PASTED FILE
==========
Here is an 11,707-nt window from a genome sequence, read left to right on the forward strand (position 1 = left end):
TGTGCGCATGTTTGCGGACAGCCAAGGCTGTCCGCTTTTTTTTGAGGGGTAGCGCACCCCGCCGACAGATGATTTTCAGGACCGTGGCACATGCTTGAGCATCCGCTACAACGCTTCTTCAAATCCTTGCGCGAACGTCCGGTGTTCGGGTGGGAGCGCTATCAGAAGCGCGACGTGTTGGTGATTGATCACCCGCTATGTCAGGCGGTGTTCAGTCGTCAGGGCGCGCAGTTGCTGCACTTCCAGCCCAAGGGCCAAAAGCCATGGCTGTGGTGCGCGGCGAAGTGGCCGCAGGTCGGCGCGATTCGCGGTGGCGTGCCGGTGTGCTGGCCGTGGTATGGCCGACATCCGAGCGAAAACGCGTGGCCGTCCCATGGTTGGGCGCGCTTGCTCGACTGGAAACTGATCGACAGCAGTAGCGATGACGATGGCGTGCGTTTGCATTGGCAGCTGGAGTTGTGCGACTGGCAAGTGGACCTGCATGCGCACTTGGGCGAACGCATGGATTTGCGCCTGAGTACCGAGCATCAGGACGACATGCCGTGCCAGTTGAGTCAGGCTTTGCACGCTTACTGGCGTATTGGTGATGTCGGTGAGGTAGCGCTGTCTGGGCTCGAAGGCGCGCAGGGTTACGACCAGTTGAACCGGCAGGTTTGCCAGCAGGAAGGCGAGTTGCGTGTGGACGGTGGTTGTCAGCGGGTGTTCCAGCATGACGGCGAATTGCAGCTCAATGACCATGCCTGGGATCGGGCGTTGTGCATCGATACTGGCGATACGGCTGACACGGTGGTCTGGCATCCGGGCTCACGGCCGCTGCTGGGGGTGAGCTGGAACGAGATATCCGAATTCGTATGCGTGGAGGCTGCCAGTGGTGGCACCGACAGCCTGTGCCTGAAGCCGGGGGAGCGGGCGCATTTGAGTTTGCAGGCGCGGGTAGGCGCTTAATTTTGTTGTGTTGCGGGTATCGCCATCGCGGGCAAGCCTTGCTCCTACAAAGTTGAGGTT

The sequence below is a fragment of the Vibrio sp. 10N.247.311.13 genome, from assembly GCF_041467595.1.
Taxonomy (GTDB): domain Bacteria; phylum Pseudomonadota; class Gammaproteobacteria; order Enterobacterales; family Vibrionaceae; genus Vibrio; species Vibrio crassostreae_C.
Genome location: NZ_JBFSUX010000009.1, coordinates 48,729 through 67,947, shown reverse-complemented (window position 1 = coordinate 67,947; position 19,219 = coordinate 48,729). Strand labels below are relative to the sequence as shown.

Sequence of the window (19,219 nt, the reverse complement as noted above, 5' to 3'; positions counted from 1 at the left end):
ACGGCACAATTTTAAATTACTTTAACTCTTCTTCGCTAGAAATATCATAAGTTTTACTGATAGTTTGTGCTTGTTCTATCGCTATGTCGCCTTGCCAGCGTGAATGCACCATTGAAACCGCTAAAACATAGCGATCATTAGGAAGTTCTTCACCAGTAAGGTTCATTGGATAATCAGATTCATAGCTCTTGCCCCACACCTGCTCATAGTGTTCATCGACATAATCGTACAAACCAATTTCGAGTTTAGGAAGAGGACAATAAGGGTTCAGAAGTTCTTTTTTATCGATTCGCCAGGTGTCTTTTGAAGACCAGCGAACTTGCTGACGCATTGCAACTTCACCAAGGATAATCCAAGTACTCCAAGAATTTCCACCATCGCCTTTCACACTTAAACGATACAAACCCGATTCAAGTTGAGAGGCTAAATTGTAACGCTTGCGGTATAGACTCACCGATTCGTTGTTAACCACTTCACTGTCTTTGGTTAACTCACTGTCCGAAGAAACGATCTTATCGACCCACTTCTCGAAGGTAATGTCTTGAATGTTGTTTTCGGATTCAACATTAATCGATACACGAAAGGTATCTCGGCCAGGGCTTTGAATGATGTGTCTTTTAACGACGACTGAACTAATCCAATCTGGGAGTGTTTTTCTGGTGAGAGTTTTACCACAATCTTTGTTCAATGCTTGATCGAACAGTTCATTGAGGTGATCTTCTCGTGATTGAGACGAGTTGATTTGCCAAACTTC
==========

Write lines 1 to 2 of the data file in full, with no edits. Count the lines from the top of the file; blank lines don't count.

Here is an 11,707-nt window from a genome sequence, read left to right on the forward strand (position 1 = left end):
TGTGCGCATGTTTGCGGACAGCCAAGGCTGTCCGCTTTTTTTTGAGGGGTAGCGCACCCCGCCGACAGATGATTTTCAGGACCGTGGCACATGCTTGAGCATCCGCTACAACGCTTCTTCAAATCCTTGCGCGAACGTCCGGTGTTCGGGTGGGAGCGCTATCAGAAGCGCGACGTGTTGGTGATTGATCACCCGCTATGTCAGGCGGTGTTCAGTCGTCAGGGCGCGCAGTTGCTGCACTTCCAGCCCAAGGGCCAAAAGCCATGGCTGTGGTGCGCGGCGAAGTGGCCGCAGGTCGGCGCGATTCGCGGTGGCGTGCCGGTGTGCTGGCCGTGGTATGGCCGACATCCGAGCGAAAACGCGTGGCCGTCCCATGGTTGGGCGCGCTTGCTCGACTGGAAACTGATCGACAGCAGTAGCGATGACGATGGCGTGCGTTTGCATTGGCAGCTGGAGTTGTGCGACTGGCAAGTGGACCTGCATGCGCACTTGGGCGAACGCATGGATTTGCGCCTGAGTACCGAGCATCAGGACGACATGCCGTGCCAGTTGAGTCAGGCTTTGCACGCTTACTGGCGTATTGGTGATGTCGGTGAGGTAGCGCTGTCTGGGCTCGAAGGCGCGCAGGGTTACGACCAGTTGAACCGGCAGGTTTGCCAGCAGGAAGGCGAGTTGCGTGTGGACGGTGGTTGTCAGCGGGTGTTCCAGCATGACGGCGAATTGCAGCTCAATGACCATGCCTGGGATCGGGCGTTGTGCATCGATACTGGCGATACGGCTGACACGGTGGTCTGGCATCCGGGCTCACGGCCGCTGCTGGGGGTGAGCTGGAACGAGATATCCGAATTCGTATGCGTGGAGGCTGCCAGTGGTGGCACCGACAGCCTGTGCCTGAAGCCGGGGGAGCGGGCGCATTTGAGTTTGCAGGCGCGGGTAGGCGCTTAATTTTGTTGTGTTGCGGGTATCGCCATCGCGGGCAAGCCTTGCTCCTACAAAGTTGAGGTT